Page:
Thai Papaya is easily my favorite Thai restaurant in Hampton Roads, so far. I’ve tried a bunch, and found most to be lackluster – either dumbing down the menu to attract the Chinese take-out crowd or just missing the mark entirely. Thai Papaya’s menu is standard Thai fare, but it hits all the right notes and never fails to satisfy my craving for basil-infused stir fries, incendiary lime-spiked beef salad and mind-bendingly hot curries. They aren’t trying to push any envelopes (except when it comes to heat), but they’ve mastered the standards, and there’s something to be said for that.
Thai Papaya is in a strip-mall.
OK, I’m going to stop right there, because you know what? Virtually every restaurant in Hampton Roads is in a strip mall, next to a strip mall or across the street from a strip mall. So, from here on out, I’m only going to tell you if a restaurant isn’t in a strip mall. Deal? Deal.
Now that we have that squared away, let me tell you I have a pretty simple litmus test for Asian restaurants, and that is that if the menu is in perfect English, you’ve probably stumbled across a straight-up poseur wannabe Asian joint, and you should just keep on walking. Panda Express, Pei Wei, P.F. Chang’s? Yeah, I’m looking at you guys.
In fact, I’d say the more bungled the menu is, the greater the likelihood is you’ve found the real deal. And Thai Papaya doesn’t disappoint. In true English-as-a-second-language form, Thai Papaya’s menu evidences serious problems with pluralizing things, as they happily advertise “cilantros,” “garlics,” “napa cabbages,” “celeries” (for which you have to commend them for changing the “y” to “ie”), “fresh gingers,” and the ubiquitous “shrimps.” You can also order “cripy fried Tilapia,” stir-fried meat “on the top of Romaine,” and “sautee beefs.” They somewhat helpfully warn you that “we use minced chicken for order chicken.”
What seals the deal, however, are the inkjet-printed brain teasers taped to the walls near the cash register. One sets out their confounding warranty: “Return food items will only be accepted day of purchased. No refund all food items.” As far as I can tell, this means if you bring back something you bought that day, you’ll get a partial refund for the non-food portions. Perchance they’ll give you a nickel for your unused fork? Surely causing all Department of Labor employees to cringe, the jar by the cash register pointedly advises: “Waitress works for tips.” My personal favorite reads, “Control inventory cost. Read menu carefully. Once food is cook, you have to pay for.”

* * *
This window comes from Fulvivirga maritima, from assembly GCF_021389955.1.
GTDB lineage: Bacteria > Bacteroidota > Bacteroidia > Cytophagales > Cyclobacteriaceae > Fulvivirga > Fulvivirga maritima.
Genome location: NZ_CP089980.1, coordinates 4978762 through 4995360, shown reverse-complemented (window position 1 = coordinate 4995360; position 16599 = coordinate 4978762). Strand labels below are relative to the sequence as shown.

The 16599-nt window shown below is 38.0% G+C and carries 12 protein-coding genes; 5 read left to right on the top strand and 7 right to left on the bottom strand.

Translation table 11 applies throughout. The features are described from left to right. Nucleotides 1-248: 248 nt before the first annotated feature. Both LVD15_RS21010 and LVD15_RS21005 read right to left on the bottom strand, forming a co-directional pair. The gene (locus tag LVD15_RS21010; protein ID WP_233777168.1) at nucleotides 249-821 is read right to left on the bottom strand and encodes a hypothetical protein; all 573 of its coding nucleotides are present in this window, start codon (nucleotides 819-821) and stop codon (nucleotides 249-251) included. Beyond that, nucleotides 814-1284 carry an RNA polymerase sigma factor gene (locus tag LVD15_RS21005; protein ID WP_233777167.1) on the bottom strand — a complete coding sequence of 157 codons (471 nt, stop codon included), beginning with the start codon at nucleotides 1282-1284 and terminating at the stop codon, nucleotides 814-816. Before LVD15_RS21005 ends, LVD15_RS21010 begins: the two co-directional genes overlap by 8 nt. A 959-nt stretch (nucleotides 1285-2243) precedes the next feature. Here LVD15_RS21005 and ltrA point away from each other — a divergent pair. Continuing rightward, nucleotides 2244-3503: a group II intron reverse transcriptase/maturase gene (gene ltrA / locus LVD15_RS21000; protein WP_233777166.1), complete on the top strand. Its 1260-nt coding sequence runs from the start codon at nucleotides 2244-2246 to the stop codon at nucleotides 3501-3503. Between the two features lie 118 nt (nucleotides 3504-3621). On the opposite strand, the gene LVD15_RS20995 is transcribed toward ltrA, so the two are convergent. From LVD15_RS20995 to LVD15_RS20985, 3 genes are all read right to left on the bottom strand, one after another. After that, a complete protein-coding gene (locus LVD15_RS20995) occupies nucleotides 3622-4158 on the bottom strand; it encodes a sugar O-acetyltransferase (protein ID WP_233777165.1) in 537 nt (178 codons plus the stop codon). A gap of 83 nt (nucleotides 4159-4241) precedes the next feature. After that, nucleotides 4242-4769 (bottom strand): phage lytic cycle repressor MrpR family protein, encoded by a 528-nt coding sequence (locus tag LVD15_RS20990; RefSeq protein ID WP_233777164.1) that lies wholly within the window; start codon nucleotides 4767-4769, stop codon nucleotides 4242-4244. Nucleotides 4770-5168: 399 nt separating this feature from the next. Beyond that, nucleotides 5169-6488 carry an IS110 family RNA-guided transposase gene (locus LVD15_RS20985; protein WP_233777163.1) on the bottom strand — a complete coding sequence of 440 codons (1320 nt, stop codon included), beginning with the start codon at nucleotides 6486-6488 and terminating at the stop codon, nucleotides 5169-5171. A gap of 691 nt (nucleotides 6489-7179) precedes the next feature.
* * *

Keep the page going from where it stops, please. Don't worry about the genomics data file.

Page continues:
If the folks who work there weren’t so darned nice, I’d be inclined to take offense at these sorts of notes. But I get the sense they may have had more than a few negative experiences with customers who really don’t get the whole Thai food thing. This conclusion primarily comes from this sign: “Warning. All curry is made with spices and they are still hot even when you ask for no heat.” Ordering curry with “no heat?” It’s like ordering espresso with no caffeine, a burger with no bun, or a virgin margarita.
Oh wait … people do that.
It is, however, the whole heat thing that forms my main criticism of Thai Papaya, and I’m somewhat ashamed to even own up to it. See, Thai food is supposed to be hot. As in lips-burning, tongue-numb, whateveryoudodon’ttouchyourface, I’m-going-to-lick-this-here-smoldering-charcoal-just-to-cool-off stupidly hot. But most American palates just don’t do that kind of hot. In fact, most North American types get heartburn just thinking about eating something that hot.
I like to think of myself as a bit more accustomed to spicy foods than the Average American. I cook with habanero and bird chili peppers and know my way around most hot-sauce stores. But, man, my last bout with Thai Papaya’s panang curry at “medium” heat had my face glistening at the second bite. By the forth, the back of my scalp was sweating. When I finally threw in the towel, I looked like I’d just run five-miles at top speed. My lips were numb, my shirt was soaked and I was frantically looking for more rice to ease the pain.
And this has kind of been my experience with Thai Papaya. Ordering a dish “mild” yields a ho-hum pedestrian walk-in-the-park experience while “medium” is like tying yourself to a Formula One car and trying to body surf behind it. I can’t even imagine what “hot” gets you, other than a week’s worth of serious gastrointestinal issues.